Ticks and Lyme Disease for Healthcare Professionals
Under the Health Protection and Promotion Act all cases of Lyme disease are required to be reported to Public Health; including clinically diagnosed cases. To report a case of Lyme disease to the Grey Bruce Health Unit, please call the Infectious Disease Program at 519-376-9420 ext. 6.
The testing of ticks is a lengthy process and is not intended to guide diagnosis. Waiting for tick results could delay appropriate treatment. Health Quality Ontario has provided a clinical guidance document titled Management of Tick Bites and Investigation of Early Localized Lyme Disease to support health care practitioners with their clinical assessments. If your office suspects a case of Lyme disease, please contact the Heath Unit to report.
Human Testing - Serology
Lyme disease testing in humans can be completed through Public Health Ontario Laboratories (PHOL) who performs tests for antibodies to Borrelia burgdoferi (b. burgdoferi) using a two-tier test method as recommended by the Canadian Public Health Laboratory Network. Specimens that are positive for Borrelia species antibodies are reported to the Medical Officer of Health as per Health Protection and Promotion Act. If a positive specimen is received, the Health Unit will follow up with the testing health care practitioner for further information including: clinical signs and symptoms, history of tick bite, and travel history. Further information for Lyme disease testing and requisitions can be located on the PHO website here https://www.publichealthontario.ca/en/laboratory-services/test-information-index/lyme-disease-serology
Diagnosis of Lyme disease is primarily based on clinical symptoms and risk factors as assessed by health care practitioners. Suspect cases, clinically diagnosed cases, and laboratory confirmed cases of Lyme disease are reportable to the Health Unit. Additional information regarding Lyme disease and clinical evidence can be located on the Ministry of Health and Long-Term Care’s Infectious Disease Protocol, Appendix B – Case Definition here http://www.health.gov.on.ca/en/pro/programs/publichealth/oph_standards/infdispro.aspx#l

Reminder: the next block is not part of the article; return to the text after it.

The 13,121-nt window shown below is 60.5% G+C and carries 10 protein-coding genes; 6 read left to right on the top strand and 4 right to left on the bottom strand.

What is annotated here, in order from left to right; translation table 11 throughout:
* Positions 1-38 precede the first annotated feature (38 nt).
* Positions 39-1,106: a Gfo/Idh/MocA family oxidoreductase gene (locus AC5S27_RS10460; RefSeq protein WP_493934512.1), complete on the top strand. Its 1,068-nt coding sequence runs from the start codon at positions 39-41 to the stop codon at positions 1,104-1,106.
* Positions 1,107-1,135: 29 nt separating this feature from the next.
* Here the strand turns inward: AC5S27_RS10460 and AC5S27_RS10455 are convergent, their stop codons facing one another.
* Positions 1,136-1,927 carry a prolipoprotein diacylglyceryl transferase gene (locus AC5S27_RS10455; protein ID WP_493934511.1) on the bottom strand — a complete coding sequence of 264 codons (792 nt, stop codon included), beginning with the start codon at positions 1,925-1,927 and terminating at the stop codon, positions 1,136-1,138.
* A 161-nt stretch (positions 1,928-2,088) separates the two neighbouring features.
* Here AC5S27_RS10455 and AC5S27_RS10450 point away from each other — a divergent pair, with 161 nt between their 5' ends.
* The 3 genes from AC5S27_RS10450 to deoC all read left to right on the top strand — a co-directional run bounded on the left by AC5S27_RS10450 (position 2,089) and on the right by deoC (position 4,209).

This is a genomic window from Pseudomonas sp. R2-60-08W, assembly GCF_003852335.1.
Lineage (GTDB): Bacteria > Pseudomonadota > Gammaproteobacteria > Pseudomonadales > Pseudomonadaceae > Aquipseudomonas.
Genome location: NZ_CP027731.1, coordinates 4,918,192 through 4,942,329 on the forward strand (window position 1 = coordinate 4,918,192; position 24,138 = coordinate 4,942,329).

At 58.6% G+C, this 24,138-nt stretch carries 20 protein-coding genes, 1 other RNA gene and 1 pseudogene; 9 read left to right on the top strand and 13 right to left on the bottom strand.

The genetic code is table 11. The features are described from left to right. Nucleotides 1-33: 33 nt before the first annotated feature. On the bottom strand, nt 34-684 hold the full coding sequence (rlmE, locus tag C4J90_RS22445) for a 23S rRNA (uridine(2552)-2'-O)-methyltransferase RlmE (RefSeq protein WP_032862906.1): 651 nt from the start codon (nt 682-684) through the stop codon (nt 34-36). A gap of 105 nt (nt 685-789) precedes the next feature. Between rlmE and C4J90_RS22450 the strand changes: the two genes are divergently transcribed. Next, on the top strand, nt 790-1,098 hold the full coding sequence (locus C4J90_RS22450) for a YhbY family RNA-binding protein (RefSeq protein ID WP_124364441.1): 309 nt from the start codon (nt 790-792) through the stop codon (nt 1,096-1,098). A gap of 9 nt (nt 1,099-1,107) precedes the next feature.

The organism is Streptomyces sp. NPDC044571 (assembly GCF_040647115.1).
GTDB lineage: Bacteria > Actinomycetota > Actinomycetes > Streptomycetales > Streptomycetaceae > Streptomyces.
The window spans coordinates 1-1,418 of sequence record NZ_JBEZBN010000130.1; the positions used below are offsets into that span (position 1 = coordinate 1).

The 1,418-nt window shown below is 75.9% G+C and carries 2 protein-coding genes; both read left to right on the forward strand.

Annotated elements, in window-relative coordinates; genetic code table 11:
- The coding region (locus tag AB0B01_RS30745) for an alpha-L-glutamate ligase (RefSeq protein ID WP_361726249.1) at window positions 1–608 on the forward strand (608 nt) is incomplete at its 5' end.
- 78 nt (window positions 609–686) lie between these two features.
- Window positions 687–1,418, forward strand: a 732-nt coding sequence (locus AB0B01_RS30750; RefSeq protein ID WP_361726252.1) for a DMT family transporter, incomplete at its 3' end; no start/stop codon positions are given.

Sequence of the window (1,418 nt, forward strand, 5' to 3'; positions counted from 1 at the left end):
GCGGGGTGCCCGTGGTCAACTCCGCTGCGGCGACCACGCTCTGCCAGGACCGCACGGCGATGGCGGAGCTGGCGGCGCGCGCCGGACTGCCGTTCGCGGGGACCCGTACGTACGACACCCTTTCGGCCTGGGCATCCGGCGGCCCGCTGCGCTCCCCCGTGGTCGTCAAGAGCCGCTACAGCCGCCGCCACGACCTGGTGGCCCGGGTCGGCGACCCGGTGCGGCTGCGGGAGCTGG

Health Quality Ontario’s Clinical Guidance Document Management of Tick Bites and Investigation of Early Localized Lyme Disease provides recommendations for treatment of patients with early localized Lyme disease. https://www.hqontario.ca/Portals/0/documents/evidence/qs-clinical-guidance-lyme-disease-en.pdf
The Grey Bruce Health Unit operates a tick surveillance program to monitor trends in Lyme disease vector prevalence and thereby potential risks associated with locally acquired disease. Health care practitioners and the public can submit ticks for identification and testing that are removed from humans. The Health Unit does not receive results of ticks submitted by health care practitioners. Please notify us of tick results that test positive for b. burgdoferi. Tick submission information can be located here https://www.publichealthgreybruce.on.ca/Your-Environment/Vector-borne-Diseases/Ticks
- Public Health Ontario’s Ontario Lyme Disease Estimated Risk Areas Map 2019 provides information on estimated risk areas when considering potential exposures or tick bites. This map can be located at https://www.publichealthontario.ca/-/media/documents/lyme-disease-risk-area-map-2019.pdf?la=en “Despite these estimated risk areas, it is important to note that blacklegged ticks feed on and are transported by migratory birds, meaning there is a possibility of encountering an infective blacklegged tick almost anywhere in Ontario”.
- E-Tick is an electronic tick identification platform where a picture of a tick can be submitted, and species identification results are received in approximately 48 hours. This is an identification platform only and not a tick testing program. The GBHU does not receive data information submitted to this website. This website may assist with visualizing where black legged ticks are located from information submitted by the public. Post-exposure prophylaxis for Lyme disease is recommended within 72 hours. E-Tick can be found at https://www.etick.ca/